The Evolution of the Interwebs
And why the Read/Write/Own meme is lacking
👋 Welcome to the 35th issue of The Syllabus from Invisible College — a weekly newsletter that helps you navigate the fast-moving world of web3. To get this newsletter delivered to your inbox, subscribe here:
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Now onto this week’s post…
There’s this saying that makes the rounds in web3 circles every once in awhile:
It makes for a nice pithy tweet. But having grown up with the web, that wasn’t really what happened at all.
A better breakdown would be:
Let’s dive into the details…
web1 was predominately running this experiment: what would happen if we digitally connected people?
It quickly led to an explosion of reading and writing all over the web—in chat rooms, forums, group chats, and marketplaces.
web1 had a ton of read and write activity—eBay, Craigslist, Wikipedia, Geocities, Live Journal, and a myriad of other websites. It’s preposterous to claim web1 was somehow static and not interactive. There were even a number of web1 social media sites, such as Classmates and Ryze.
Did all of this become more sophisticated to the nth degree with the rise of Facebook, Twitter, Instagram, Snapchat, etc? Absolutely. But they emerged as an evolution of those early experiments, not a completely different phase of the web.
TikTok evolved from existing social media sites and on many quantitative metrics, outdoing its predecessors by a significant margin. But it would be silly to claim it’s ushering in a new era of the web.
web2 was all about the tech industry waking up and realizing, "omg, if we don't figure out a way to make money, all this stuff is going to zero." This led to the proliferation of SaaS, monetized attention (ads), micro-transactions, pay-per-usage, hardware and software bundles, and countless platforms and marketplaces.
Companies discovered how to make these models work at scale, ushering in an era where tech giants became some of the most valuable companies in the world.
In 2005, the biggest companies by market cap were:
A tech company wasn't even in the top ten.
As of today, the biggest companies by market cap are:
Four of the five biggest companies in the world are tech companies (Meta/Facebook sits at #12). Notice, none of the four are web2 companies. Amazon and Google are web1, while Apple and Microsoft are pre-web entirely.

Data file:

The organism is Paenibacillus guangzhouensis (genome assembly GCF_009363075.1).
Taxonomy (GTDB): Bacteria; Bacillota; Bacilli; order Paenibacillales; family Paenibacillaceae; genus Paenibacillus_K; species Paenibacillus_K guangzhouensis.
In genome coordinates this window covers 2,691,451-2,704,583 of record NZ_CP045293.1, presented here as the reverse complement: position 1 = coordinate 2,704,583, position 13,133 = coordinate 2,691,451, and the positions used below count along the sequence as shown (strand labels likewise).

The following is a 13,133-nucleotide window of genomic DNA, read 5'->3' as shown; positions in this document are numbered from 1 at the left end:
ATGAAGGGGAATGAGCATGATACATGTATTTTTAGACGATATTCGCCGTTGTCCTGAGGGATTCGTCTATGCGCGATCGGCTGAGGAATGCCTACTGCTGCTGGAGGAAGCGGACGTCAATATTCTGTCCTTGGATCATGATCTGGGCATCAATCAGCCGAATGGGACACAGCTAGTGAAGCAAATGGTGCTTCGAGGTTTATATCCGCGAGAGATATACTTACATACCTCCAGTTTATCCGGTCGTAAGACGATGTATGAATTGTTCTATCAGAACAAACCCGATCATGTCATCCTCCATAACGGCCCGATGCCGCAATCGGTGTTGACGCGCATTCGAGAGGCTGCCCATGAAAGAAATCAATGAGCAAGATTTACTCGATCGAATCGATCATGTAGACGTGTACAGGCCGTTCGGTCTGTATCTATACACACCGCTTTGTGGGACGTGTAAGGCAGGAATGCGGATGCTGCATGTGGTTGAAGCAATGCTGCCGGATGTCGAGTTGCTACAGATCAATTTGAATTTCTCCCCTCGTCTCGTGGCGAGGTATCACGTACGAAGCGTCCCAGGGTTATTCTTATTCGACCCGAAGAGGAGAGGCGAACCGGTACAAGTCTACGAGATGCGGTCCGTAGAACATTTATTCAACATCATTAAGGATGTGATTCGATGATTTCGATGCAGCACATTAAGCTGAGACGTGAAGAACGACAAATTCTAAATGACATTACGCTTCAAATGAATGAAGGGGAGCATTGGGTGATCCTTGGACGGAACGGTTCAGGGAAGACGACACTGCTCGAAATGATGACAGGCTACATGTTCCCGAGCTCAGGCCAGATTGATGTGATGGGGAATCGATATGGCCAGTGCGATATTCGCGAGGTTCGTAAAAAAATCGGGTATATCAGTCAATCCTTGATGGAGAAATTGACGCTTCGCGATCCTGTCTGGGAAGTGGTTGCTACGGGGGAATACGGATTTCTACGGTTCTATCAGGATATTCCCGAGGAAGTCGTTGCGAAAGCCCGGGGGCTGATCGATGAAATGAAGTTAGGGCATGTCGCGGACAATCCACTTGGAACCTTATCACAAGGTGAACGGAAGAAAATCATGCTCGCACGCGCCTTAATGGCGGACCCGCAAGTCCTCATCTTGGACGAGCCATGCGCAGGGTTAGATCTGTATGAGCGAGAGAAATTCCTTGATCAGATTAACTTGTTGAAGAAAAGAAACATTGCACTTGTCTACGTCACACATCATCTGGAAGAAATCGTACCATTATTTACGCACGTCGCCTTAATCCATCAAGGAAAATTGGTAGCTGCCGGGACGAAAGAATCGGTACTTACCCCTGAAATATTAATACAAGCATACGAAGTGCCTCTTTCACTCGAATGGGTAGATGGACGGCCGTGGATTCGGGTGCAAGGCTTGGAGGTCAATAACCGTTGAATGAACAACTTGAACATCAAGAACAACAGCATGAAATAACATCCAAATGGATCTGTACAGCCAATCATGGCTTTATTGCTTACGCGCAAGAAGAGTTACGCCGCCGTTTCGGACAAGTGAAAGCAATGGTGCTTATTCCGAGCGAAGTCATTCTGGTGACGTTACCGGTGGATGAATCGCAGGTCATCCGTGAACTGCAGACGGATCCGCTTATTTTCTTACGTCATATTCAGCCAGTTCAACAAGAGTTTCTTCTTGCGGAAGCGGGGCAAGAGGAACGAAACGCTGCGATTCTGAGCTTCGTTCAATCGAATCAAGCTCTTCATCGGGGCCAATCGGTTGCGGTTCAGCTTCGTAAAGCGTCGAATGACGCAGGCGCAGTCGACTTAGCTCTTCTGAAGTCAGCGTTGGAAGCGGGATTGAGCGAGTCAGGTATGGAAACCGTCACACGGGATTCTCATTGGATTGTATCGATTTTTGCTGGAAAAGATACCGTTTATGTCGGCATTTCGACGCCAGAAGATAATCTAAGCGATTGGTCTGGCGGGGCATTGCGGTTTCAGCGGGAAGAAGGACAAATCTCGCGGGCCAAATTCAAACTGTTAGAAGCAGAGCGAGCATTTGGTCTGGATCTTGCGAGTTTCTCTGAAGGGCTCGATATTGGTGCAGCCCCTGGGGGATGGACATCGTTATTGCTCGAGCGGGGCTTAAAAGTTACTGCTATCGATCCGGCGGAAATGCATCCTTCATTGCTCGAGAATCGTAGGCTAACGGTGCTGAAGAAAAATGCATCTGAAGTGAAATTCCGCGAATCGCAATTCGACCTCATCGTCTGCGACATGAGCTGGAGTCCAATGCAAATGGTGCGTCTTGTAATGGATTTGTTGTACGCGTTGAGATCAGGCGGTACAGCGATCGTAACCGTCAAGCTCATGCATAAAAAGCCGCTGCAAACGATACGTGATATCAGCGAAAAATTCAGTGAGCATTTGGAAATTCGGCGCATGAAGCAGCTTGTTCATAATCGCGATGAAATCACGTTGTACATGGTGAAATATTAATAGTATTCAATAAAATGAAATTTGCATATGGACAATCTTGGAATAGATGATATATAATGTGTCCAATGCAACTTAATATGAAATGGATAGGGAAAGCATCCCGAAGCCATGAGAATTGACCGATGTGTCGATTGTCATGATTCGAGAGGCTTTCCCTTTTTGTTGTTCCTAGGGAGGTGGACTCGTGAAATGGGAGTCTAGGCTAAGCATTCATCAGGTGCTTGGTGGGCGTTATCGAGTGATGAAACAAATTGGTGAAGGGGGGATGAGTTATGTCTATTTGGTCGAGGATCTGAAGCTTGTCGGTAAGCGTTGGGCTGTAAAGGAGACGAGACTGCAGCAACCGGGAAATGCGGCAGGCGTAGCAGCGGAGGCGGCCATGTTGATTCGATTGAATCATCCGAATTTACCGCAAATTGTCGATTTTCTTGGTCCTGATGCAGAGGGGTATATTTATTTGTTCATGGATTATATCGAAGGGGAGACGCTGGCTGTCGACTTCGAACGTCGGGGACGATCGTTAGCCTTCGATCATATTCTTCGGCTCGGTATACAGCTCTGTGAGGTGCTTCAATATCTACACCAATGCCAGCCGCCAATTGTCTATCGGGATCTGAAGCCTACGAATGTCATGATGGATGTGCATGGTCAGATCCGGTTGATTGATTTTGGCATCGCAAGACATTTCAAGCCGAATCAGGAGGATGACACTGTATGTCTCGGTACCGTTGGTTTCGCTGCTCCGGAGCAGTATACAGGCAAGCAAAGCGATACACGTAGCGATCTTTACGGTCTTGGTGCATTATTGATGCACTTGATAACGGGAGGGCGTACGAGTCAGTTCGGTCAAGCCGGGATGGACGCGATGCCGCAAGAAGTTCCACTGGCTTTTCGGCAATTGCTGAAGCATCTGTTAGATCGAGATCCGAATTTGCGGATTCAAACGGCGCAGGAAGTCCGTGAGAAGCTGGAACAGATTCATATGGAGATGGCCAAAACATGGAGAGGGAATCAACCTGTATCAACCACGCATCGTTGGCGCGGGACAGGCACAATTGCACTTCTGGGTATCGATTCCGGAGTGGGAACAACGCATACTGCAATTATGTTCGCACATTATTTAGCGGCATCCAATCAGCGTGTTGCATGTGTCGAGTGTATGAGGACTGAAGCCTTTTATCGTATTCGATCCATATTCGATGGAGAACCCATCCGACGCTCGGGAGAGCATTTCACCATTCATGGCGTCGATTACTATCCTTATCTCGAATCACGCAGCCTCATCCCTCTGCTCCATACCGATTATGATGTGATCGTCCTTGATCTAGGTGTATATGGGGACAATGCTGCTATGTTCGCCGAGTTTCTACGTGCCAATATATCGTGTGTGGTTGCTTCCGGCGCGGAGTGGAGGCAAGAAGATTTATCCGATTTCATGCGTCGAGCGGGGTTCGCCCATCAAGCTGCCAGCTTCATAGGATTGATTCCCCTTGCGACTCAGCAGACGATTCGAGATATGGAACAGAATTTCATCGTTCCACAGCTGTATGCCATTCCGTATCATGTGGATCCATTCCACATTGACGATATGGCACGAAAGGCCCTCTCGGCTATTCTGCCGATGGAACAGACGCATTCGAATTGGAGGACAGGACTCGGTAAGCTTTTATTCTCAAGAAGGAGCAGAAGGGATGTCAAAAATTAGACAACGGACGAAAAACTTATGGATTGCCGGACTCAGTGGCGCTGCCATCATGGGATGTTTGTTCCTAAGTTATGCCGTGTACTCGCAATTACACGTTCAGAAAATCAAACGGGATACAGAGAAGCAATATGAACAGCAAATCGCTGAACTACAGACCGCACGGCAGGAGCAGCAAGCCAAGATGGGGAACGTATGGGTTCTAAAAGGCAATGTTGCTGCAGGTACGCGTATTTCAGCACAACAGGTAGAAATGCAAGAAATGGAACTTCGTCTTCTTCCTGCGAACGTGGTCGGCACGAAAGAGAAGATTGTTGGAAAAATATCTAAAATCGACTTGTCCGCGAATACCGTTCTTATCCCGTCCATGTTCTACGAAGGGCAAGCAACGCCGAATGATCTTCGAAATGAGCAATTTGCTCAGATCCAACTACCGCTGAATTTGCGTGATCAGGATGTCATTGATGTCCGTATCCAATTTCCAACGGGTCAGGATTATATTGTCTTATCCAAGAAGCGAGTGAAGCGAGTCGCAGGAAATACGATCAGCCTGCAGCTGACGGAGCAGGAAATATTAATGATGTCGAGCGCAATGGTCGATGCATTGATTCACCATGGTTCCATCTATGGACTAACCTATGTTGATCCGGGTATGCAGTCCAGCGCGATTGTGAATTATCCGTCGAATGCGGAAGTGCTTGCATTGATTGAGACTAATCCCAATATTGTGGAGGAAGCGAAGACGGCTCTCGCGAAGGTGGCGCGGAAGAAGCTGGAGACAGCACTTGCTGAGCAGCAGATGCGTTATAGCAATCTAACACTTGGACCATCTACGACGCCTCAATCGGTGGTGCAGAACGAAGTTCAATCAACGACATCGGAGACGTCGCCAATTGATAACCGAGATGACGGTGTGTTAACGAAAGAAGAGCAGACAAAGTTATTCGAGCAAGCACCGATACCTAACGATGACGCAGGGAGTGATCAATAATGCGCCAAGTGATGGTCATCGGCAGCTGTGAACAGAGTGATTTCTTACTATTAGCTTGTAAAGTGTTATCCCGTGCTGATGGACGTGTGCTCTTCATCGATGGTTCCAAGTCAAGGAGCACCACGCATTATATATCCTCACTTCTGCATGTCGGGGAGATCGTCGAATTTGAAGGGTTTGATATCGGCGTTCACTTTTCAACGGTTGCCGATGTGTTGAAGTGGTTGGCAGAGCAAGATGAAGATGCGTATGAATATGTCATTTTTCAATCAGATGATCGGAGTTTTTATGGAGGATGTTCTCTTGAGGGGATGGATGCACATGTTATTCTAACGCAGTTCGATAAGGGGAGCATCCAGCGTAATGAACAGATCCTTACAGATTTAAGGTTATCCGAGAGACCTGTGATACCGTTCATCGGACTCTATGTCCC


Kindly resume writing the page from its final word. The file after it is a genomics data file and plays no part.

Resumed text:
And these companies didn't ascend to the top because of their users’ ability to read and write on the web. No, they got there because they figured out how to monetize to a crazy degree.
This focus on monetization led to these companies becoming incredibly resource-rich, which also allowed them to throw their weight around and get a stranglehold over value creation on and off the web. This led to an incredible centralization of power and influence.
All of this leads us to web3, which is about breaking up this centralization of power and delivering ownership (and value accrual) back to the network of participants, instead of giant centralized authorities. web3 companies, projects, and DAOs are attempting to do so through token-based models that have strong network effects.
Examples include Ethereum, Arweave, Nouns, AAVE, GMX; the list goes on and on. But, even still, we are only at the beginning of this adventure.
If it works, it's not only going to revolutionize the front-facing things we interact with online every day—such as social media and banking—but literally the entire infrastructure stack of the internet and the web itself.
Other Recommended Reads and Listens
Three Lessons From a 33-Page Report on Web3 Gaming
The Crypto Player One newsletter distills learnings from a galaxy.com report on crypto gaming
Anatoly Yakovenko | Co-Founder of Solana Labs
Anatoly visits the Logan Jastremsky podcast and dives into the technical aspects of blockchains and how Solana works
Ethereum Fundamentals: Time, Slots and Epochs
@SalomonCrypto breaks down what happens during the 12 seconds between each block on the Ethereum blockchain
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